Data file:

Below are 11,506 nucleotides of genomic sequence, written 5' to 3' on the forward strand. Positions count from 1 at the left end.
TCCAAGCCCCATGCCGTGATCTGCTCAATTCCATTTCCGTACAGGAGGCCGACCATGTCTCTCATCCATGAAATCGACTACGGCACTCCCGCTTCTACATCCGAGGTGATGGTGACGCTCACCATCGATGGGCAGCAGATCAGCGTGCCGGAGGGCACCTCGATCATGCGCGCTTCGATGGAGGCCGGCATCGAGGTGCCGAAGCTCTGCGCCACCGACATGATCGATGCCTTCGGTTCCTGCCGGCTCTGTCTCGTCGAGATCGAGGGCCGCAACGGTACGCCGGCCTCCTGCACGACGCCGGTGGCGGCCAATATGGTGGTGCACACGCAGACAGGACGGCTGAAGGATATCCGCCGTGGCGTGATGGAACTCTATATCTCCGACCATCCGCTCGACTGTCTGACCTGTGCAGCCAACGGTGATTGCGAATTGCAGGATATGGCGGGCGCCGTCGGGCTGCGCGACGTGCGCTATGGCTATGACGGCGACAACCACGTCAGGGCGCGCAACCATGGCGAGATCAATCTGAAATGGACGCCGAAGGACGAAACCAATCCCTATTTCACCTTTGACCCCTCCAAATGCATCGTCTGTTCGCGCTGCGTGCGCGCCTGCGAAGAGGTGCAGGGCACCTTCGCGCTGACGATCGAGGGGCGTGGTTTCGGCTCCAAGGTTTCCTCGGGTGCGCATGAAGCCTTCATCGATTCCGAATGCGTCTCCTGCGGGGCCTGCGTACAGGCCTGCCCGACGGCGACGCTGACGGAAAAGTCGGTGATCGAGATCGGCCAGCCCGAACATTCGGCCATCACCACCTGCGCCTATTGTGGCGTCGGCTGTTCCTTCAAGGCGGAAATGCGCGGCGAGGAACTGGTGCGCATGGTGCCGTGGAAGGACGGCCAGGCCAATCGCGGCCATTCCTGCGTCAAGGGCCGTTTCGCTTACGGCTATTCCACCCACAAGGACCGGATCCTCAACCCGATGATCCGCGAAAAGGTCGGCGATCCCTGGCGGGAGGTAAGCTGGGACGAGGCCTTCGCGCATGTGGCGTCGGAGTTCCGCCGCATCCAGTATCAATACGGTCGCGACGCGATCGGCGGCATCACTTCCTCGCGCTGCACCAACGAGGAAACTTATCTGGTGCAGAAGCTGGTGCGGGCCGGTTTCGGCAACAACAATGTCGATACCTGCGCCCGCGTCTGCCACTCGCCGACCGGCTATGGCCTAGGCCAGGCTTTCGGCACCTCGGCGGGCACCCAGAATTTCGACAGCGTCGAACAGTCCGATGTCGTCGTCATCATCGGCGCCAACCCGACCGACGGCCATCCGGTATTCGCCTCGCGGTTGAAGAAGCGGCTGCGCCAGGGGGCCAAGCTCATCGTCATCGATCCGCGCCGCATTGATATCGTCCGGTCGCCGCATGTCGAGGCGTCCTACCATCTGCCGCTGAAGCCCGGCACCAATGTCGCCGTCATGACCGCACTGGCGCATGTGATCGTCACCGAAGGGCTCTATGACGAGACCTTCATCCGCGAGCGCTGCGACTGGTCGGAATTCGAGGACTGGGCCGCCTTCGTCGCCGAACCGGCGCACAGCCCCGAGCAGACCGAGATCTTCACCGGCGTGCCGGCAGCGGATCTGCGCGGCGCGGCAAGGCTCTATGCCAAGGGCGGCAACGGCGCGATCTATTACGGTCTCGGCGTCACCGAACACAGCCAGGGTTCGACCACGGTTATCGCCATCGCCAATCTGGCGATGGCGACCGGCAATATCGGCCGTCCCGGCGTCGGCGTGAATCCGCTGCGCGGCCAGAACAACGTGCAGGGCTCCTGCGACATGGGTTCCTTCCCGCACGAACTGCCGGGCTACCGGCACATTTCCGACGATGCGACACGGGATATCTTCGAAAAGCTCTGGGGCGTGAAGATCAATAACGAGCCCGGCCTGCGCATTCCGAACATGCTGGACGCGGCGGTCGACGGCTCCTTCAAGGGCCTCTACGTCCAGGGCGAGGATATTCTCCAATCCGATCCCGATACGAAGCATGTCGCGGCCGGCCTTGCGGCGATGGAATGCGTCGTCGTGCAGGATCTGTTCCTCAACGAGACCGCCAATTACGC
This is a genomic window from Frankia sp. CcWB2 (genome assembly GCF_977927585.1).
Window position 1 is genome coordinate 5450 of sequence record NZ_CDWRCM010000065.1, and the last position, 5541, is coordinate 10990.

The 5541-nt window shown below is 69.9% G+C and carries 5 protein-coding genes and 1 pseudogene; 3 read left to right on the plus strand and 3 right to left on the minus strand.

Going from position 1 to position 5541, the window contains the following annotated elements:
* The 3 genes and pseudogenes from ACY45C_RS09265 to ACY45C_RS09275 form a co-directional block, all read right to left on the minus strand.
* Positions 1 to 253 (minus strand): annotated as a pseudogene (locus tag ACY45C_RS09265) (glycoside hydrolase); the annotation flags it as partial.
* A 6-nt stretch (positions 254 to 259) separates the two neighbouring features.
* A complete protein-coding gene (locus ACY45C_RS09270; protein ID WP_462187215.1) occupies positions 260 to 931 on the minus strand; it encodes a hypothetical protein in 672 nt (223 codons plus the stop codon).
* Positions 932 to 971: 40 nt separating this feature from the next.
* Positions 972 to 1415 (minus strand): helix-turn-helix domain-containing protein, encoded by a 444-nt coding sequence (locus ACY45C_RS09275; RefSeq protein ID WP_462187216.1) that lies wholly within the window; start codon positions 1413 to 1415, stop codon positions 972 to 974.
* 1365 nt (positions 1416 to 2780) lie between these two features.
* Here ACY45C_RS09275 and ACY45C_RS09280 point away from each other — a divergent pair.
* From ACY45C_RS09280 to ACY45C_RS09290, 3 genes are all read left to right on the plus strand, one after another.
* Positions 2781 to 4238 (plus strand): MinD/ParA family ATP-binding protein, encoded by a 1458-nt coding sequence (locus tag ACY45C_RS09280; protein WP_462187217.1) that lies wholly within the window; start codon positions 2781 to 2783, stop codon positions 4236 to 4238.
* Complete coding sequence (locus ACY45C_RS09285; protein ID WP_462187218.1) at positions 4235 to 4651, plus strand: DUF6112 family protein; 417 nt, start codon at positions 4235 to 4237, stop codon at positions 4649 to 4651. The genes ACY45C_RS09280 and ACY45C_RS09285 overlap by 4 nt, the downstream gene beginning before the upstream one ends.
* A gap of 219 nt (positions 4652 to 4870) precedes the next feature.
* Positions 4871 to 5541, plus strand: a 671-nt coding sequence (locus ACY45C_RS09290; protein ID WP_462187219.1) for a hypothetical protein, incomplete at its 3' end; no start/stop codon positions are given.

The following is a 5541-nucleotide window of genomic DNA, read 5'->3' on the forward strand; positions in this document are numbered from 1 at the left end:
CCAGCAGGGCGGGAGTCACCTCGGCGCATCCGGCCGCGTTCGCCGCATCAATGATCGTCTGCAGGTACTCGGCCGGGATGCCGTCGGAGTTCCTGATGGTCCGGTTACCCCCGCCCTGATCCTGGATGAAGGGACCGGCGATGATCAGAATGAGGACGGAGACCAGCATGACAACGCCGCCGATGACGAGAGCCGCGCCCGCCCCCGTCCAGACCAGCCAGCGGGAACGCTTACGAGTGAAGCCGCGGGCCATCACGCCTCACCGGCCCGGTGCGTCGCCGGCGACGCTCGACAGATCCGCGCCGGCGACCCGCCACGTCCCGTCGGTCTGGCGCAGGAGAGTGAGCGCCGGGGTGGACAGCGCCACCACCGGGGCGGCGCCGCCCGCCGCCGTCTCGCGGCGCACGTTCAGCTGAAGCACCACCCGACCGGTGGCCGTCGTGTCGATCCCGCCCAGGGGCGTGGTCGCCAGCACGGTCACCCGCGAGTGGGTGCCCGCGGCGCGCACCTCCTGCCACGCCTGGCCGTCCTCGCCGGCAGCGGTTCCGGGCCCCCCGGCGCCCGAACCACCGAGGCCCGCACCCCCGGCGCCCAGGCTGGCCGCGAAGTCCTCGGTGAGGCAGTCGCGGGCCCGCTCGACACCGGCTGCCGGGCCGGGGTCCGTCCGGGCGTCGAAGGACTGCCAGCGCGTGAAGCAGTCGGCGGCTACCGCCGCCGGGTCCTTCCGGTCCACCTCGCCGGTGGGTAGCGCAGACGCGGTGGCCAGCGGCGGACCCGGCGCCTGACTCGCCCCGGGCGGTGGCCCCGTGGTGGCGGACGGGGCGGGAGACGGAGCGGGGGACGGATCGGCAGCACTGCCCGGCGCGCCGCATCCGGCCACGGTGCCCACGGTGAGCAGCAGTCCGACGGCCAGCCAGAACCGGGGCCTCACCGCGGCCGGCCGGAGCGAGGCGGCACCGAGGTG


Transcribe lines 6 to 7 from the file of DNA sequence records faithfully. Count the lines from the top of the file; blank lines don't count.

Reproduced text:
Going from position 1 to position 5541, the window contains the following annotated elements:
* The 3 genes and pseudogenes from ACY45C_RS09265 to ACY45C_RS09275 form a co-directional block, all read right to left on the minus strand.